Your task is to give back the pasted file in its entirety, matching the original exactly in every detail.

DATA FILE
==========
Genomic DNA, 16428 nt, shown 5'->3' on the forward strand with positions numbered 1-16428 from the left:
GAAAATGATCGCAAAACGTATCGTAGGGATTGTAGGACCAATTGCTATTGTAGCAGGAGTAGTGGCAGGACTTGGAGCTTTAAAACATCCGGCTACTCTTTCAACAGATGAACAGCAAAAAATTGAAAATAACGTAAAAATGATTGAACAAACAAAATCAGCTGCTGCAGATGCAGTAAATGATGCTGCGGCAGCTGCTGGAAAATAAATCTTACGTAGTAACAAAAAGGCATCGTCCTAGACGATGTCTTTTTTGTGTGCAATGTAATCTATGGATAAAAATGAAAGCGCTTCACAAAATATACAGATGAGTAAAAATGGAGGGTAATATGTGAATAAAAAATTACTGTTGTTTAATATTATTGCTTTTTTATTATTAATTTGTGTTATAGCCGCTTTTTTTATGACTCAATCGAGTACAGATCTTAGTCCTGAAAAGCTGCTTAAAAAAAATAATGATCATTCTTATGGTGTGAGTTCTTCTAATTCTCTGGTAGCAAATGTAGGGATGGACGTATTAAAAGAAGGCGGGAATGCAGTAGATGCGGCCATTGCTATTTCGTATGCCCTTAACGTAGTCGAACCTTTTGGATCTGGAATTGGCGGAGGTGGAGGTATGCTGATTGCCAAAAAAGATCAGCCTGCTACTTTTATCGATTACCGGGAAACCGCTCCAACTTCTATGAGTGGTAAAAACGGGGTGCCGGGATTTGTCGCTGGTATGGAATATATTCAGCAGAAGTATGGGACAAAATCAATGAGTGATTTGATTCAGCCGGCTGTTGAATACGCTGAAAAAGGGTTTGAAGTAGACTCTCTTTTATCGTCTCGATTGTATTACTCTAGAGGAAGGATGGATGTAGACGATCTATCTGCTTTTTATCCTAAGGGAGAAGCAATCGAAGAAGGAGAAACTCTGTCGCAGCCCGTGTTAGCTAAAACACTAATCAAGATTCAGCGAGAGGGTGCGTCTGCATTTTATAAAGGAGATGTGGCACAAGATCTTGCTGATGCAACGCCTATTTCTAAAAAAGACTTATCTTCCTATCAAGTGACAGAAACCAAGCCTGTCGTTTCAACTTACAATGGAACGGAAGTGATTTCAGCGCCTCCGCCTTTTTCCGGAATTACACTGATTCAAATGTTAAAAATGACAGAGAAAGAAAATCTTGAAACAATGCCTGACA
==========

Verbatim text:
Genomic DNA, 16428 nt, shown 5'->3' on the forward strand with positions numbered 1-16428 from the left:
GAAAATGATCGCAAAACGTATCGTAGGGATTGTAGGACCAATTGCTATTGTAGCAGGAGTAGTGGCAGGACTTGGAGCTTTAAAACATCCGGCTACTCTTTCAACAGATGAACAGCAAAAAATTGAAAATAACGTAAAAATGATTGAACAAACAAAATCAGCTGCTGCAGATGCAGTAAATGATGCTGCGGCAGCTGCTGGAAAATAAATCTTACGTAGTAACAAAAAGGCATCGTCCTAGACGATGTCTTTTTTGTGTGCAATGTAATCTATGGATAAAAATGAAAGCGCTTCACAAAATATACAGATGAGTAAAAATGGAGGGTAATATGTGAATAAAAAATTACTGTTGTTTAATATTATTGCTTTTTTATTATTAATTTGTGTTATAGCCGCTTTTTTTATGACTCAATCGAGTACAGATCTTAGTCCTGAAAAGCTGCTTAAAAAAAATAATGATCATTCTTATGGTGTGAGTTCTTCTAATTCTCTGGTAGCAAATGTAGGGATGGACGTATTAAAAGAAGGCGGGAATGCAGTAGATGCGGCCATTGCTATTTCGTATGCCCTTAACGTAGTCGAACCTTTTGGATCTGGAATTGGCGGAGGTGGAGGTATGCTGATTGCCAAAAAAGATCAGCCTGCTACTTTTATCGATTACCGGGAAACCGCTCCAACTTCTATGAGTGGTAAAAACGGGGTGCCGGGATTTGTCGCTGGTATGGAATATATTCAGCAGAAGTATGGGACAAAATCAATGAGTGATTTGATTCAGCCGGCTGTTGAATACGCTGAAAAAGGGTTTGAAGTAGACTCTCTTTTATCGTCTCGATTGTATTACTCTAGAGGAAGGATGGATGTAGACGATCTATCTGCTTTTTATCCTAAGGGAGAAGCAATCGAAGAAGGAGAAACTCTGTCGCAGCCCGTGTTAGCTAAAACACTAATCAAGATTCAGCGAGAGGGTGCGTCTGCATTTTATAAAGGAGATGTGGCACAAGATCTTGCTGATGCAACGCCTATTTCTAAAAAAGACTTATCTTCCTATCAAGTGACAGAAACCAAGCCTGTCGTTTCAACTTACAATGGAACGGAAGTGATTTCAGCGCCTCCGCCTTTTTCCGGAATTACACTGATTCAAATGTTAAAAATGACAGAGAAAGAAAATCTTGAAACAATGCCTGACA